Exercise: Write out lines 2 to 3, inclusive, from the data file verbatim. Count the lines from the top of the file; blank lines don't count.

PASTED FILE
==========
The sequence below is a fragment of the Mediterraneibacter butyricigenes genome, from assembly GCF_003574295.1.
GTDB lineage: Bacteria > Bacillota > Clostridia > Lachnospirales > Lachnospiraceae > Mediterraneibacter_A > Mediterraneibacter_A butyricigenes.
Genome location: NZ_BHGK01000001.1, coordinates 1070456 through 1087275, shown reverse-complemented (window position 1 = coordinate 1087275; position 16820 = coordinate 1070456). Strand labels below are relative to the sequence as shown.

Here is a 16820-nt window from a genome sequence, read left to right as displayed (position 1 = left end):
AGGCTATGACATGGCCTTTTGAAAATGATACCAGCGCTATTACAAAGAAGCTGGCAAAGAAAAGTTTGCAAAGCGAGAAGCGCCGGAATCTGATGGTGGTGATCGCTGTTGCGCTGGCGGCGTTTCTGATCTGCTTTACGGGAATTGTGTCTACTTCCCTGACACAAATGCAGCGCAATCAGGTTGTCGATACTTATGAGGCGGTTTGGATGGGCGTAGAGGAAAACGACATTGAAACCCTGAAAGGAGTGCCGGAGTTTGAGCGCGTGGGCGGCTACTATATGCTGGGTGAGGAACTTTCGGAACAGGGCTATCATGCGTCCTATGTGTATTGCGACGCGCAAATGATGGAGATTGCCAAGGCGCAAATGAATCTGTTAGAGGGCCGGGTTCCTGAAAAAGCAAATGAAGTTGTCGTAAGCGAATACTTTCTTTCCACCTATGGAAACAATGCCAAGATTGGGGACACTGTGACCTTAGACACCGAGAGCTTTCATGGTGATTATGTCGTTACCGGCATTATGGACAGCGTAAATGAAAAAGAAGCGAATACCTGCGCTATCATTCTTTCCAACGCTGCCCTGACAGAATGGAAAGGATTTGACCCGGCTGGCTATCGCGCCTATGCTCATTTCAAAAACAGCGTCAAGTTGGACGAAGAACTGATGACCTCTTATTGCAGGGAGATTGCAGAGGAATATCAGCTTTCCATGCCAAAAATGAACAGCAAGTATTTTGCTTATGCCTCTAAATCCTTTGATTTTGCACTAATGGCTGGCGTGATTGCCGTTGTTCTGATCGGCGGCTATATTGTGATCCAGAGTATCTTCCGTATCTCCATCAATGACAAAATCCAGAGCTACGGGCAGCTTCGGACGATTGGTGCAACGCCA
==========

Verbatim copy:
GTDB lineage: Bacteria > Bacillota > Clostridia > Lachnospirales > Lachnospiraceae > Mediterraneibacter_A > Mediterraneibacter_A butyricigenes.
Genome location: NZ_BHGK01000001.1, coordinates 1070456 through 1087275, shown reverse-complemented (window position 1 = coordinate 1087275; position 16820 = coordinate 1070456). Strand labels below are relative to the sequence as shown.